Melrose—by 5pm yesterday, the air was thick with unease at The Hub, The Bronx’s oldest…
The Hub—The Bronx’s oldest shopping and commercial district located in the South Bronx neighborhood of Melrose is going through the most profound changes since the 70s and 80s when the neighborhood burned around it and its main train line, the Third Avenue El was put out of service and torn down.
Since its beginnings over a century ago when the borough was experiencing a population boom adding over 1 million residents in a span of 30 years, Melrose and The Hub, attracted residents from all over The Bronx due to it being an excellent transportation nexus—and still does today.
New “affordable” housing developments have been constructed surrounding the area and adding over 3,000 apartments and tens of thousands of new residents—with thousands of more units in various stages of construction or planning to come.
As gentrification tightens its grip on the South Bronx, long-time businesses are closing their doors as landlords either are not renewing leases or simply the new rents are too high to keep up.
After almost three years since it was announced, the mega project La Central has moved one step closer to reality as New York City Council approved this development yesterday.
With 992 units planned, a 50,000 square foot YMCA, 10,000 square foot television studio for BronxNet, and also an astronomy lab and observation deck among many other features, La Central is one of the biggest mixed residential and commercial developments coming to The Bronx.
Prince was a larger than life entertainer loved by millions who felt a deep connection to his music and joie de vivre but now fans have something else to celebrate in this man and perhaps take a page from the book and pay it forward.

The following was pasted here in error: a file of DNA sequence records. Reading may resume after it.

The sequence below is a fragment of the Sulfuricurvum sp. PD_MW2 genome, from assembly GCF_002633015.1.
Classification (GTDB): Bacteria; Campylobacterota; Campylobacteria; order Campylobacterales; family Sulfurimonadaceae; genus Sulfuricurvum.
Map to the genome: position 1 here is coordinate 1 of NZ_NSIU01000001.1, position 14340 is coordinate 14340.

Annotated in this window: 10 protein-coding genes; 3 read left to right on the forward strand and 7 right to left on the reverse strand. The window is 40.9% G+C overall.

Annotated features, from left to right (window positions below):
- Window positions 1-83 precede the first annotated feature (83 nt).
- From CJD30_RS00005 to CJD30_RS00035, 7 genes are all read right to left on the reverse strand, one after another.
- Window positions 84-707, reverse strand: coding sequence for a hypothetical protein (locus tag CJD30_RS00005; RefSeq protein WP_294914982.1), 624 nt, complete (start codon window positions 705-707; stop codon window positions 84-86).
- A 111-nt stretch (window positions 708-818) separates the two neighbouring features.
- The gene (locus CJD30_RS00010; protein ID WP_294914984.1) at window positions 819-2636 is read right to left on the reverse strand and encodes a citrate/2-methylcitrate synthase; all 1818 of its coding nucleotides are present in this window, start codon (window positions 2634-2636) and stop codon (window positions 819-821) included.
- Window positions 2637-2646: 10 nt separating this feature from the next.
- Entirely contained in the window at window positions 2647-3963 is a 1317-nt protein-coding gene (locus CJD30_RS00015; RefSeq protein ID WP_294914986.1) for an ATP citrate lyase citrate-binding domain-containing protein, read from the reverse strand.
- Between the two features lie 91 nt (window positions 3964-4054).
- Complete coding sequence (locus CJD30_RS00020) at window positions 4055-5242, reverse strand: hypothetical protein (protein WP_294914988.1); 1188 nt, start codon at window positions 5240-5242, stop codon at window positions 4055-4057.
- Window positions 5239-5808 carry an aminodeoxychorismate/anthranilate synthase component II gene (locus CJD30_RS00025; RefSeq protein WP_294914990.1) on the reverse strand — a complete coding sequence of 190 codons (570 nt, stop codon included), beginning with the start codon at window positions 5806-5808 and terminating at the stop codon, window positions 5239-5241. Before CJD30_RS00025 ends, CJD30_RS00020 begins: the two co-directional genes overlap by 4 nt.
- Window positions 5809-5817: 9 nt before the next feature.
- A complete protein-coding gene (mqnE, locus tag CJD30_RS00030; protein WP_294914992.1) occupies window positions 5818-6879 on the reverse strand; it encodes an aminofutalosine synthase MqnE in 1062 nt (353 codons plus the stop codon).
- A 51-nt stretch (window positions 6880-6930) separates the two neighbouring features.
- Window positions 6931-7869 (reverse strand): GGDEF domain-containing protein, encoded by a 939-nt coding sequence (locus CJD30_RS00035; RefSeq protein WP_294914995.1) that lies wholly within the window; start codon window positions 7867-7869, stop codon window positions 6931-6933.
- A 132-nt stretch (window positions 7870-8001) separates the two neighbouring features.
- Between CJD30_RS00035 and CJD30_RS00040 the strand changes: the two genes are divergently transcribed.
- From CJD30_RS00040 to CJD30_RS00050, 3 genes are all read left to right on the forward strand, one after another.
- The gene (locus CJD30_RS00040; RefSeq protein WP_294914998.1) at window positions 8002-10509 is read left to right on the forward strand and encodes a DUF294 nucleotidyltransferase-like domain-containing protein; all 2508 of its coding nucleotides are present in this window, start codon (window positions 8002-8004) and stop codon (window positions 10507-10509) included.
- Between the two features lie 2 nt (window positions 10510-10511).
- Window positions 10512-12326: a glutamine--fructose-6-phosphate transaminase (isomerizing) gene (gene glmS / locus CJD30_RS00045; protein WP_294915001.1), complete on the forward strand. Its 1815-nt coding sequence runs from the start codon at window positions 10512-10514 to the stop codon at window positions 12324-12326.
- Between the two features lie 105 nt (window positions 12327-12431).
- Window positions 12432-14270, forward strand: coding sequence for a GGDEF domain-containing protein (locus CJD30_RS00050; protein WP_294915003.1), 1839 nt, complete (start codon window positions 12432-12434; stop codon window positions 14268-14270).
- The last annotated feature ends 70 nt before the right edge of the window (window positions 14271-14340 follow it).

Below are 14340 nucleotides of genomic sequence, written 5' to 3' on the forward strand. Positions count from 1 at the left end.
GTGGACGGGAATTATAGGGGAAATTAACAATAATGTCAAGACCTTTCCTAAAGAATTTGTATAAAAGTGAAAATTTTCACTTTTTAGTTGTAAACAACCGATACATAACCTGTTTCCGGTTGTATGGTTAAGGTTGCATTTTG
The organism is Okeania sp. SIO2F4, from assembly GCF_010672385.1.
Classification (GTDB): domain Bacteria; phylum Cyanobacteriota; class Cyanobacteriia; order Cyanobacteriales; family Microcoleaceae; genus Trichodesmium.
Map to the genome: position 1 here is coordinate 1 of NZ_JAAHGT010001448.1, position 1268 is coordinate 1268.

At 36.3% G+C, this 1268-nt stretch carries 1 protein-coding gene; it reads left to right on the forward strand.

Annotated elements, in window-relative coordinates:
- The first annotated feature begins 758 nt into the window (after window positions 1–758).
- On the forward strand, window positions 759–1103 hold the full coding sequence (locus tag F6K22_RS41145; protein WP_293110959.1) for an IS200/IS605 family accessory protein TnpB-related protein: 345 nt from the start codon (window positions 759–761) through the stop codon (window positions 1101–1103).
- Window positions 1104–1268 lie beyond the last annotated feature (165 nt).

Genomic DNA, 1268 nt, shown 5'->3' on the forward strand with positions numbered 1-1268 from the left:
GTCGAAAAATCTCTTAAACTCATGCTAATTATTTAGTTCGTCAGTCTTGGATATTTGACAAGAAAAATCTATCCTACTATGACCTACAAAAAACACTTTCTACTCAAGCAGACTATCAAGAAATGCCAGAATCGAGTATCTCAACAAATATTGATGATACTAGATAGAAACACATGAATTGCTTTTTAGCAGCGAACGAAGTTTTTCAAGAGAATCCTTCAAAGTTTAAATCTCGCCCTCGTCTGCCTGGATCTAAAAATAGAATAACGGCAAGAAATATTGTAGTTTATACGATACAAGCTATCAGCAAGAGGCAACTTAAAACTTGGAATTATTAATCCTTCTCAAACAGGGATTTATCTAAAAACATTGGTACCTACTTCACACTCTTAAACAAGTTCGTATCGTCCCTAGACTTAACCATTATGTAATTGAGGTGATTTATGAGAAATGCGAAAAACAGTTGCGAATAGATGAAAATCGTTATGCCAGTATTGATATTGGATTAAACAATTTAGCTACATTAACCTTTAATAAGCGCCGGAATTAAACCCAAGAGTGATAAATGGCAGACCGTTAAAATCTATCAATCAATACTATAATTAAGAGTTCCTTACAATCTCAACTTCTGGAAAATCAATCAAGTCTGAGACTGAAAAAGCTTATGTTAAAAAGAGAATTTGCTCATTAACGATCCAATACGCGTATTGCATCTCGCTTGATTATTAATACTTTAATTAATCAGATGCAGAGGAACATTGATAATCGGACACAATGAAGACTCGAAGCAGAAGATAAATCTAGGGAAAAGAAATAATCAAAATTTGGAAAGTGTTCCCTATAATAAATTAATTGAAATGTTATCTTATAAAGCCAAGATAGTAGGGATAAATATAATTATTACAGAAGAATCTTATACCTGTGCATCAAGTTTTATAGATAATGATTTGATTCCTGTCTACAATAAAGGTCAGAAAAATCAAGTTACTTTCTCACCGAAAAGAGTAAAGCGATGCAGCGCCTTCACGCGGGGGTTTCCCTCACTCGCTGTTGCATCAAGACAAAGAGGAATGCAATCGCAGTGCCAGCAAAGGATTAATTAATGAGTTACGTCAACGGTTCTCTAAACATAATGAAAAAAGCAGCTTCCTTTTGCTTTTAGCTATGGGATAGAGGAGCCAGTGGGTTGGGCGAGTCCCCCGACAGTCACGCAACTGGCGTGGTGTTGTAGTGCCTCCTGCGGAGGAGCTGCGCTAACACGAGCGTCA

“Now cracks a noble heart. Good-night, sweet prince;
And flights of angels sing thee to thy rest.”—William Shakespeare’s, Hamlet
Development doesn’t seem to be stopping anytime soon in Melrose, The Bronx’s unofficial downtown neighborhood.
After a lull in construction for a few years, developments are either in the process of breaking ground, in the middle of construction, almost complete or just filing applications in the neighborhood.
In the heart of El Barrio aka East Harlem is Capri Bakery on 116th between Lexington and 3rd Avenue since 1984.
Now, after working on opening their second location for over a year, Capri is open for business and is already a hit having only opened this past Thursday.
As I sit here eating a typical Cuban and Puerto Rican pastelito de guayaba con queso—guava filled pastry with cheese—and a nice warm cup of tea, dozens of people have come and gone happily after purchasing their fresh baked delights.
36 years ago in 1980, Immaculate Conception Church in the Melrose neighborhood of The Bronx, along with its convent, rectory, and priests’ residence was calendered for landmarking by New York City’s Landmark Preservation Commission but nothing happened.
Until this past Tuesday.
LPC removed 65 properties from the calendar, many of which sat for decades waiting for action, but kept Immaculate Conception and prioritized for designation as a landmark by year’s end pending further hearings and a vote.
Two weeks ago we reported on the artist selection process for the permanent public art for the new 40th Precinct which was held at The Bronx Documentary Center.
During last week’s presentation, we got a look into what the new 40th Precinct would look like slated for construction at its new location on 149th Street and St Ann’s in Melrose.
The design itself is that of stacked blocks centered around a common atrium, with each block serving a specific purpose. Each rooftop will be green with plantings but what will make this building unique is the dedicated public community room.
You are invited to The Bronx Documentary Center, tomorrow, Thursday January 28th for an exciting event!
The 40th Precinct is moving from its current location in Mott Haven at Alexander Avenue and 138th Street to a more central location in Melrose at 149th Street and St Ann’s as part of a $68.9 million modern facility.
As part of the new precinct, New York City’s Percent for Art, a division of the Department of Cultural Affairs, has been tasked with finding an artist who will work on a permanent art exhibition for the new 40th precinct.